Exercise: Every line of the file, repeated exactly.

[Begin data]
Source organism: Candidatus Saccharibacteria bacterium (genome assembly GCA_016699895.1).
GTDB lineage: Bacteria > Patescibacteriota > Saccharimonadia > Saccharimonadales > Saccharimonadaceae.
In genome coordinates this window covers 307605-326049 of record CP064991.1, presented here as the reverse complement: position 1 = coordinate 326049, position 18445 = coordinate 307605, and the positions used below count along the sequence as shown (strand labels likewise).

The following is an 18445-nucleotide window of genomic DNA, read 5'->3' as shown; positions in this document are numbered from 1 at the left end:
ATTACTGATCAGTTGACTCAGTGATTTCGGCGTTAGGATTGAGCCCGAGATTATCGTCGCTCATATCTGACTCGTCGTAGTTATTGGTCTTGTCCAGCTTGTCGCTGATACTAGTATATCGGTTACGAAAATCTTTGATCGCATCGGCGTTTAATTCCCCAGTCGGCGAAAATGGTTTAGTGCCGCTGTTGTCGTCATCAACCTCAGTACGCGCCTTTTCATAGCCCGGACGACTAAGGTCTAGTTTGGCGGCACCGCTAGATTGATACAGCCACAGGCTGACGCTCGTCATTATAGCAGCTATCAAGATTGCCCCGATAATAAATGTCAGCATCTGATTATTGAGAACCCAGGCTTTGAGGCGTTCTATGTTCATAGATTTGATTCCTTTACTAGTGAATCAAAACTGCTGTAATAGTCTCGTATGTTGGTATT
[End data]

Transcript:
Source organism: Candidatus Saccharibacteria bacterium (genome assembly GCA_016699895.1).
GTDB lineage: Bacteria > Patescibacteriota > Saccharimonadia > Saccharimonadales > Saccharimonadaceae.
In genome coordinates this window covers 307605-326049 of record CP064991.1, presented here as the reverse complement: position 1 = coordinate 326049, position 18445 = coordinate 307605, and the positions used below count along the sequence as shown (strand labels likewise).

The following is an 18445-nucleotide window of genomic DNA, read 5'->3' as shown; positions in this document are numbered from 1 at the left end:
ATTACTGATCAGTTGACTCAGTGATTTCGGCGTTAGGATTGAGCCCGAGATTATCGTCGCTCATATCTGACTCGTCGTAGTTATTGGTCTTGTCCAGCTTGTCGCTGATACTAGTATATCGGTTACGAAAATCTTTGATCGCATCGGCGTTTAATTCCCCAGTCGGCGAAAATGGTTTAGTGCCGCTGTTGTCGTCATCAACCTCAGTACGCGCCTTTTCATAGCCCGGACGACTAAGGTCTAGTTTGGCGGCACCGCTAGATTGATACAGCCACAGGCTGACGCTCGTCATTATAGCAGCTATCAAGATTGCCCCGATAATAAATGTCAGCATCTGATTATTGAGAACCCAGGCTTTGAGGCGTTCTATGTTCATAGATTTGATTCCTTTACTAGTGAATCAAAACTGCTGTAATAGTCTCGTATGTTGGTATT